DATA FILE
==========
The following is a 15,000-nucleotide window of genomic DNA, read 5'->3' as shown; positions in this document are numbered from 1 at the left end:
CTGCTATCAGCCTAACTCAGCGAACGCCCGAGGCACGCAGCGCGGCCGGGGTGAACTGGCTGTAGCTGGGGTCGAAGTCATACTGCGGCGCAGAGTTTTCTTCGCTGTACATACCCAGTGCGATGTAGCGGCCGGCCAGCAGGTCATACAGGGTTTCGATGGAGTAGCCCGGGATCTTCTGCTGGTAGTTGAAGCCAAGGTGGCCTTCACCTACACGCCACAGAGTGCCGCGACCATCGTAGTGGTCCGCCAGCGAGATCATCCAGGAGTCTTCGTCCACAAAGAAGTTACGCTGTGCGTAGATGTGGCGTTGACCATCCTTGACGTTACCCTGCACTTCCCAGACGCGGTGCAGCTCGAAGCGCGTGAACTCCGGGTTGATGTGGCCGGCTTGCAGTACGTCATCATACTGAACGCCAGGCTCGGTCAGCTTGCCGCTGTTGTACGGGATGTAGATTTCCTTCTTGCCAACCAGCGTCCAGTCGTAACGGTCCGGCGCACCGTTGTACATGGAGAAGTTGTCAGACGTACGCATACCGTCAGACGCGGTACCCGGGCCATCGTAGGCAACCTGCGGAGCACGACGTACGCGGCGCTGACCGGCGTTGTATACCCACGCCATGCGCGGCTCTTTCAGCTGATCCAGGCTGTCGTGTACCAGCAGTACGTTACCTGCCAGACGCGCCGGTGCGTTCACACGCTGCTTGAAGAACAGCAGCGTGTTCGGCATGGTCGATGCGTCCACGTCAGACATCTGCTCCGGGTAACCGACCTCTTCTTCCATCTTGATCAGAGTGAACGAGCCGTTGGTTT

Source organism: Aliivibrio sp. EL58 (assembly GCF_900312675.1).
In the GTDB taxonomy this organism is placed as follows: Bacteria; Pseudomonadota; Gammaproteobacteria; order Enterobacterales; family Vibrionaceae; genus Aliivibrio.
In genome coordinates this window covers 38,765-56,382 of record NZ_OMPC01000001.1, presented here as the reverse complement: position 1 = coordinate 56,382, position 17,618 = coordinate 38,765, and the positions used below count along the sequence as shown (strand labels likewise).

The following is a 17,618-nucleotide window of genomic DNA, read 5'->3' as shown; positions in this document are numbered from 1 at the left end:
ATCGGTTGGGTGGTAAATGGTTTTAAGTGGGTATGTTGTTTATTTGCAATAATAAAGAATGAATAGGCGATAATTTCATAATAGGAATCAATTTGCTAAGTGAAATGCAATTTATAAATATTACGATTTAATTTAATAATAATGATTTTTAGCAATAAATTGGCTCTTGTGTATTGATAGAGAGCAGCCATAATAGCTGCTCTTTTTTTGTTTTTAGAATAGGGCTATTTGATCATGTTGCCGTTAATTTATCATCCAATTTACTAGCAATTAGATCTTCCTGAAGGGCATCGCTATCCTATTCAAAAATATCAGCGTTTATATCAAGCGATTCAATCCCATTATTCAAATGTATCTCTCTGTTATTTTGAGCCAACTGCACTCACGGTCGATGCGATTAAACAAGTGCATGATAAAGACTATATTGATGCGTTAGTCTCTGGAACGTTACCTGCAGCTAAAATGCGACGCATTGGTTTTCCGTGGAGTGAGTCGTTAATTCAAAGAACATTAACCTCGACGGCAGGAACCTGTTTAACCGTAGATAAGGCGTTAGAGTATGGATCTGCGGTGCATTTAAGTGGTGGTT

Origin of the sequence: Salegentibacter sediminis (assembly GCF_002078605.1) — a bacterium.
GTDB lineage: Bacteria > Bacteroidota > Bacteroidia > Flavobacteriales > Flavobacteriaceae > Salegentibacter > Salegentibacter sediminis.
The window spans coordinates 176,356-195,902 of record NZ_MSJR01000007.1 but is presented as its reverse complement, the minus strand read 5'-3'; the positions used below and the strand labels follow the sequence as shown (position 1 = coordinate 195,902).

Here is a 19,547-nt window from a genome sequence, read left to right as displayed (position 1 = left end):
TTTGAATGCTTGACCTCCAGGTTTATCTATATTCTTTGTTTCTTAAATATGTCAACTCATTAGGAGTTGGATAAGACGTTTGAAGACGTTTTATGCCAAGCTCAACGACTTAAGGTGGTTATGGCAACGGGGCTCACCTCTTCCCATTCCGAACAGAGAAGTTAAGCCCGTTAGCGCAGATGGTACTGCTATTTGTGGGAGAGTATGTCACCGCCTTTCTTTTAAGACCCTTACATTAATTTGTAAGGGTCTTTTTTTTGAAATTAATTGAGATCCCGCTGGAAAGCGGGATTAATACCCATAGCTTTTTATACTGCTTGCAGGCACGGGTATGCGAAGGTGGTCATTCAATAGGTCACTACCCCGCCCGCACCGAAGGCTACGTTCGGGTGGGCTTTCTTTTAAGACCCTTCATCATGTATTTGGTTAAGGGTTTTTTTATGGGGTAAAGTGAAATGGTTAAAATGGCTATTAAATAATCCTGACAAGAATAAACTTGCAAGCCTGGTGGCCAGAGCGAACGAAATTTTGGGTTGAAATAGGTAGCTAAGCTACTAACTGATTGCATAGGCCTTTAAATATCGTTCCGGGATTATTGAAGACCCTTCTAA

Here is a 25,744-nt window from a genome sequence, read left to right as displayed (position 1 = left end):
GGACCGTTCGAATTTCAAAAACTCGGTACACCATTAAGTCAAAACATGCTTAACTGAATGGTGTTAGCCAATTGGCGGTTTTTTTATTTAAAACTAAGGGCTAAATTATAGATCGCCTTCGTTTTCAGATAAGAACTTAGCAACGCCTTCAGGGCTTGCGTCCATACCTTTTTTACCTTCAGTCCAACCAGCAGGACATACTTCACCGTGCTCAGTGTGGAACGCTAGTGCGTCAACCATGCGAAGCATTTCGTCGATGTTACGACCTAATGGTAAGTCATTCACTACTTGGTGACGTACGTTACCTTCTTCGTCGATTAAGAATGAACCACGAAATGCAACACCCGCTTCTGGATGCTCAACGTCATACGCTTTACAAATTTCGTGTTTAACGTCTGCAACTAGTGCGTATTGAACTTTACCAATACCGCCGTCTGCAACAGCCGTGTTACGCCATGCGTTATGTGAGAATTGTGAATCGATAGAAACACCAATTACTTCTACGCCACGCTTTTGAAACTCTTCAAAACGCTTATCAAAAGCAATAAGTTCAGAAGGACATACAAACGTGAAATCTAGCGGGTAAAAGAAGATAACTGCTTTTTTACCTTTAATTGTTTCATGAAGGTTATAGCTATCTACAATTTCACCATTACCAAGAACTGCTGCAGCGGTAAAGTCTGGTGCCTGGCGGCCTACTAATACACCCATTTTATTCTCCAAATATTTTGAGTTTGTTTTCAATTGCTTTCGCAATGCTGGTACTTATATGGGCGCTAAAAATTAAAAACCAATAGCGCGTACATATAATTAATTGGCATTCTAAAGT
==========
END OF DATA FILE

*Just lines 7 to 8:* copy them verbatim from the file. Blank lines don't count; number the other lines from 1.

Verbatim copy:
ATCGGTTGGGTGGTAAATGGTTTTAAGTGGGTATGTTGTTTATTTGCAATAATAAAGAATGAATAGGCGATAATTTCATAATAGGAATCAATTTGCTAAGTGAAATGCAATTTATAAATATTACGATTTAATTTAATAATAATGATTTTTAGCAATAAATTGGCTCTTGTGTATTGATAGAGAGCAGCCATAATAGCTGCTCTTTTTTTGTTTTTAGAATAGGGCTATTTGATCATGTTGCCGTTAATTTATCATCCAATTTACTAGCAATTAGATCTTCCTGAAGGGCATCGCTATCCTATTCAAAAATATCAGCGTTTATATCAAGCGATTCAATCCCATTATTCAAATGTATCTCTCTGTTATTTTGAGCCAACTGCACTCACGGTCGATGCGATTAAACAAGTGCATGATAAAGACTATATTGATGCGTTAGTCTCTGGAACGTTACCTGCAGCTAAAATGCGACGCATTGGTTTTCCGTGGAGTGAGTCGTTAATTCAAAGAACATTAACCTCGACGGCAGGAACCTGTTTAACCGTAGATAAGGCGTTAGAGTATGGATCTGCGGTGCATTTAAGTGGTGGTT

Origin of the sequence: Salegentibacter sediminis (assembly GCF_002078605.1) — a bacterium.